"The average person who gets the minimum wage in America is 35 years old."
Tammy Baldwin on Thursday, May 8th, 2014 in a radio interview
Tammy Baldwin says minimum wage workers are 35 years on average
U.S. Sen. Tammy Baldwin, a Democrat in her first term, is a vocal supporter of raising the national minimum wage to $10.10 over a three- year period and then indexing it to inflation.
The issue was on her mind May 8, 2014 during an appearance on the Devil’s Advocates radio show (92.1 FM in Madison).
Baldwin was discussing the importance of a college education for earning better wages and gaining upward mobility.
"I just had to smile during some of these debates we had on the minimum wage and I’m sure we’ll have again," Baldwin said. "A lot of people pointed to and brushed it aside and said, ‘These are teenagers.’ "
She added: "First of all, they’re not. The average person who gets the minimum wage in America is 35 years old. That said, even if it involves a lot of people who are young, when we look at the cost of college, don’t we want them to be able to join their parents in helping save some money for that opportunity?"
Let’s examine whether Baldwin’s correct that "the average person who gets the minimum wage in America is 35 years old."
Her press office pointed us to a December 2013 briefing paper by the Economic Policy Institute, a liberal think tank that has studied the $10.10 proposal.
"The workers who would receive a raise do not fit the stereotypes of low-wage workers: Among affected workers, the average age is 35 years old, nearly 88 percent are at least 20 years old, and more than a third (34.5 percent) are at least 40 years old," the institute’s paper concluded.
President Barack Obama, who is pushing for $10.10, used the same lines -- and evidence -- less than two weeks before Baldwin.
In his April 26, 2014 weekly radio address, Obama said:
"Right now, there’s a bill that would boost America’s minimum wage to $10.10 an hour. That would lift wages for nearly 28 million Americans across the country. 28 million. And we’re not just talking about young people on their first job. The average minimum wage worker is 35 years old. They work hard, often in physically demanding jobs."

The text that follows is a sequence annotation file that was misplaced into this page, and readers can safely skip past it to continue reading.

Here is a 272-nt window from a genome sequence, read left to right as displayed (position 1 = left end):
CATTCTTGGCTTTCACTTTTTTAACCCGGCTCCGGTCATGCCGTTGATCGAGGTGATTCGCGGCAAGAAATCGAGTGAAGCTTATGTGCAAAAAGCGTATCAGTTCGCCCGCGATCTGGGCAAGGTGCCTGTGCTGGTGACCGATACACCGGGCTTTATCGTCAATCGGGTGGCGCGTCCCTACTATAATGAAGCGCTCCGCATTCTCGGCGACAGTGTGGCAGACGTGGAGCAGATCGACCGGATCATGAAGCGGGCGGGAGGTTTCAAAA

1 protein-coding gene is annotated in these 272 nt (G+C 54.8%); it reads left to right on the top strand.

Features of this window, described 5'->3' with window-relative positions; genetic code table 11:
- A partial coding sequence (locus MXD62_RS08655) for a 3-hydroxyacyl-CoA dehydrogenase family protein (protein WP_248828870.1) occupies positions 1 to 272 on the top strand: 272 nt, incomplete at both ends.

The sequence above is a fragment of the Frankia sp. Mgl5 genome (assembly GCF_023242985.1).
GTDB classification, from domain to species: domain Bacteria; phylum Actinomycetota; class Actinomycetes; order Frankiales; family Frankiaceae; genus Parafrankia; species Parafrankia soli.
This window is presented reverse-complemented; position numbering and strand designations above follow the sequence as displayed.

PolitiFact National rated Obama’s comment about the average age Mostly False.
Both Baldwin and Obama were trying to counter wage-hike critics who have said that it’s primarily teenagers who work in minimum-wage positions.
In April, we rated Mostly False a claim by the Wisconsin Manufacturers & Commerce that "typical minimum wage earners in America are teenagers living with their parents in middle-class families."
We found that by one definition of minimum-wage workers, teenagers make up the largest sub-group compared with other age groupings. But teenagers are less than a third of all minimum wage workers, and hard data is scarce on how many live in middle-class families.
Baldwin, too, tripped up here.
She framed her claim around people currently making the minimum wage.
But the EPI study that put the average age at 35 looked at the larger universe of all workers who would receive a raise from the boost to $10.10. Many are making more than the federal minimum wage of $7.25 an hour, but less than $10.10.
In fact, the EPI research also factored in people currently earning up to $11.10, on the theory that those workers would probably also be given raises if the minimum were set at $10.10.
So what is the average age of the pool of workers currently at the minimum wage, the group Baldwin mentioned?
David Cooper, who authored the EPI study, put the figure at 30 among those right at the federal minimum, based on his research.
It’s not that simple, though, because more than half the U.S. workforce toils in states that have raised the minimum wage above the current federally mandated $7.25, according to Cooper.
To address that, Cooper studied the demographics of workers "at or near their effective state minimum wage," defining that as within 3 percent of the minimum-wage level, Cooper told PolitiFact National in April 2014.
The average age is 31 in that group, Cooper found.
Baldwin’s remarks contained an element of truth about the demographics of minimum-wage workers. But the average age of 35 holds for those who would benefit from a change to $10.10, not the group Baldwin spoke of -- current minimum-wage workers.
We rate her claim Mostly False.